This doctrine arises logically from the contradictions of mystical Aesthetic; I say, logically, because it contains in itself those contradictions and their solution; although historically (and this point does not at present concern us) that critical process be not always comprehensible, explicit, and apparent.
Mystical Aesthetic, which makes of art the supreme function of the theoretic spirit, or, at least, a function superior to that of philosophy, becomes involved in inextricable difficulties. How could art ever be superior to philosophy, if philosophy make of art its object, that is to say, if it place art beneath itself, in order to analyse and define it? And what could this new knowledge be, supplied by art and by the aesthetic activity, appearing when the human spirit has come full circle, after it has imagined, perceived, thought, abstracted, calculated, and constructed the whole world of thought and history?
As the result of those difficulties and contradictions, mystical Aesthetic itself also exhibits the tendency, either to surpass its boundary, or to sink below its proper level. The descent takes place when it falls back into agnosticism, affirming that art is art, that is, a spiritual form, altogether different from the others and ineffable; or worse, where it conceives art as a sort of repose or as a game; as though diversion could ever be a category and the spirit know repose! We find an attempt at overpassing its proper limit, when art is placed below philosophy, as inferior to it; but this overpassing remains a simple attempt, because the conception of art as instrument of universal truth is always firmly held; save that this instrument is declared less perfect and less efficacious than the philosophical instrument. Thus they fall back again into intellectualism from another side.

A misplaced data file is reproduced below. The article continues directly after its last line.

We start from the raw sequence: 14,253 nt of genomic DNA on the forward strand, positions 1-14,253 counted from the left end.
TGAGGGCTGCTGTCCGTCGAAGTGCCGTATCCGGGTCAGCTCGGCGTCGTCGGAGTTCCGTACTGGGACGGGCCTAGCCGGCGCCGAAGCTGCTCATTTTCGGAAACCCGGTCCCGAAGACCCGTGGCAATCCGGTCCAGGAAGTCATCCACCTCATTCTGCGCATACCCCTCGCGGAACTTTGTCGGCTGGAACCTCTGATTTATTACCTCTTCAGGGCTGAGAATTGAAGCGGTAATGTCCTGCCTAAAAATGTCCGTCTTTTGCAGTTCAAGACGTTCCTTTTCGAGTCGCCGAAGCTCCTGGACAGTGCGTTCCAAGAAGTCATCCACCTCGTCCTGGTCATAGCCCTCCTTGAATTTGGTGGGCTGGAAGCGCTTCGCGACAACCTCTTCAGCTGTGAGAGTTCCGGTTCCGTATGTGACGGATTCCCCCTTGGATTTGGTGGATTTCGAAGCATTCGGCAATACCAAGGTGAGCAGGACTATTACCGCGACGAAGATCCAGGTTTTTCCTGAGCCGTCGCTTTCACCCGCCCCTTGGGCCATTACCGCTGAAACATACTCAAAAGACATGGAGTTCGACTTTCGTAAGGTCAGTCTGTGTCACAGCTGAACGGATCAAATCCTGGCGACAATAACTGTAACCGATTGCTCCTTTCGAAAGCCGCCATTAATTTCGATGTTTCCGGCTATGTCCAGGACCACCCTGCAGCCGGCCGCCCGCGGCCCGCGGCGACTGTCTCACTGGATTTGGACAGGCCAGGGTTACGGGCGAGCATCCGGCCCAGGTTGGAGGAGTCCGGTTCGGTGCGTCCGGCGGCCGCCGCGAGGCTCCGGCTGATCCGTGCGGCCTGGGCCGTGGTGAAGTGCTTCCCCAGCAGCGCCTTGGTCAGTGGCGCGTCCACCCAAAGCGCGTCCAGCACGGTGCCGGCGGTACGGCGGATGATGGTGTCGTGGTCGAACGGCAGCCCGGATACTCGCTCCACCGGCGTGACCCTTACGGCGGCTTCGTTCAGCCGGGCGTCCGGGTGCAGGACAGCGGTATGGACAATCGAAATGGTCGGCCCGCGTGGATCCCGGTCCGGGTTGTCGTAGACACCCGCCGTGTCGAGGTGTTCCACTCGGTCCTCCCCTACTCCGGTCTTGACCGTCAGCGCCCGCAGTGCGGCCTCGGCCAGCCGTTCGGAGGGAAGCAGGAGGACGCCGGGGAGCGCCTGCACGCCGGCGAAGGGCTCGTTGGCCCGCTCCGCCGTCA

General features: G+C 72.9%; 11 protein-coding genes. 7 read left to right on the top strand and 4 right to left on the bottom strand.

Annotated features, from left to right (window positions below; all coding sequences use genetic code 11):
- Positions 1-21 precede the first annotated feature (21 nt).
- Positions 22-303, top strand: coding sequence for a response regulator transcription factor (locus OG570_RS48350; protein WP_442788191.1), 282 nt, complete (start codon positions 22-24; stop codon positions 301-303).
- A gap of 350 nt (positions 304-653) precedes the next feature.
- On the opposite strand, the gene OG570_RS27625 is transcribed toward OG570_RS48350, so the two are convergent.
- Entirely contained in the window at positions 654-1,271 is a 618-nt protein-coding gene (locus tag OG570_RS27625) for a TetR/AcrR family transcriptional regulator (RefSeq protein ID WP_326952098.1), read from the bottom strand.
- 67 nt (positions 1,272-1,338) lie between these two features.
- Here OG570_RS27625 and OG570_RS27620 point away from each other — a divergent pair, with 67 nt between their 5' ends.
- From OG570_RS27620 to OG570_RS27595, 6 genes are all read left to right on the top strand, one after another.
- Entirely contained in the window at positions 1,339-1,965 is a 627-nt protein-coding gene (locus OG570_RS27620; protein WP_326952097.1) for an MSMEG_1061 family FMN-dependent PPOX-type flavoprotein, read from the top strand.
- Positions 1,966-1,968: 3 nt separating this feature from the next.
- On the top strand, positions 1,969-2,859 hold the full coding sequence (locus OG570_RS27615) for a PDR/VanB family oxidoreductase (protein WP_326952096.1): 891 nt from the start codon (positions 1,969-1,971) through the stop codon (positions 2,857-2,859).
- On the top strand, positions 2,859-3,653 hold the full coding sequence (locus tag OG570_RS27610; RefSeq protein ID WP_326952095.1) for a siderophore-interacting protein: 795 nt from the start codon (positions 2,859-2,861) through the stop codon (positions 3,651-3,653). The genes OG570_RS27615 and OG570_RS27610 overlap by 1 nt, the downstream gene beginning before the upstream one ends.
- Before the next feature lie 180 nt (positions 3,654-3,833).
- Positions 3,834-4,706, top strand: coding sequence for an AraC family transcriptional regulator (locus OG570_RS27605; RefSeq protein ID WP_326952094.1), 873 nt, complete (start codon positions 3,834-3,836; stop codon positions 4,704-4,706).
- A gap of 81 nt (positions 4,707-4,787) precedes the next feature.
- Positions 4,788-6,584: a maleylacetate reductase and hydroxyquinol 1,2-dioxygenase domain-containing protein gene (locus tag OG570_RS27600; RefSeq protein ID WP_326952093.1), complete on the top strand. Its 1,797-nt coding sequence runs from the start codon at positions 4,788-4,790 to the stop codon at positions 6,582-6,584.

These mistakes of mystical Aesthetic were manifested during the Romantic period in some celebrated paradoxes, such as those of art as irony and of the death of art. They seemed calculated to drive philosophers to desperation as to the possibility of solving the problem of the nature of art, since every path of solution appeared closed. Indeed, whoever reads the aestheticians of the romantic period, feels strongly inclined to believe himself at the heart of the enquiry and to nourish a confident hope of immediate discovery of the truth. Above all, the affirmation of the theoretic nature of art, and of the difference between its cognitive method and that of science and of logic, is felt as a definite conquest, which can indeed be combined with other elements, but which must not in any case be allowed to slip between the fingers. And further, it is not true that all ways of solution are closed, or that all have been attempted. There is at least one still open that can be tried; and it is precisely that for which we resolutely declare ourselves: the Aesthetic of the pure intuition.
This Aesthetic reasons as follows:—Hitherto, in all attempts to define the place of art, it has been sought, either at the summit of the theoretic spirit, above philosophy, or, at least, in the circle of philosophy itself. But is not the loftiness of the search the reason why no satisfactory result has hitherto been obtained? Why not invert the attempt, and instead of forming the hypothesis that art is one of the summits or the highest grade of the theoretic spirit, form the very opposite hypothesis, namely, that it is one of the lower grades, or the lowest of all? Perhaps such epithets as "lower" and "lowest" are irreconcilable with the dignity and with the splendid beauty of art? But in the philosophy of the spirit, such words as lowest, weak, simple, elementary, possess only the value of a scientific terminology. All the forms of the spirit are necessary, and the higher is so only because there is the lower, and the lower is as much to be despised or less to be valued to the same extent as the first step of a stair is despicable, or of less value in respect to the topmost step.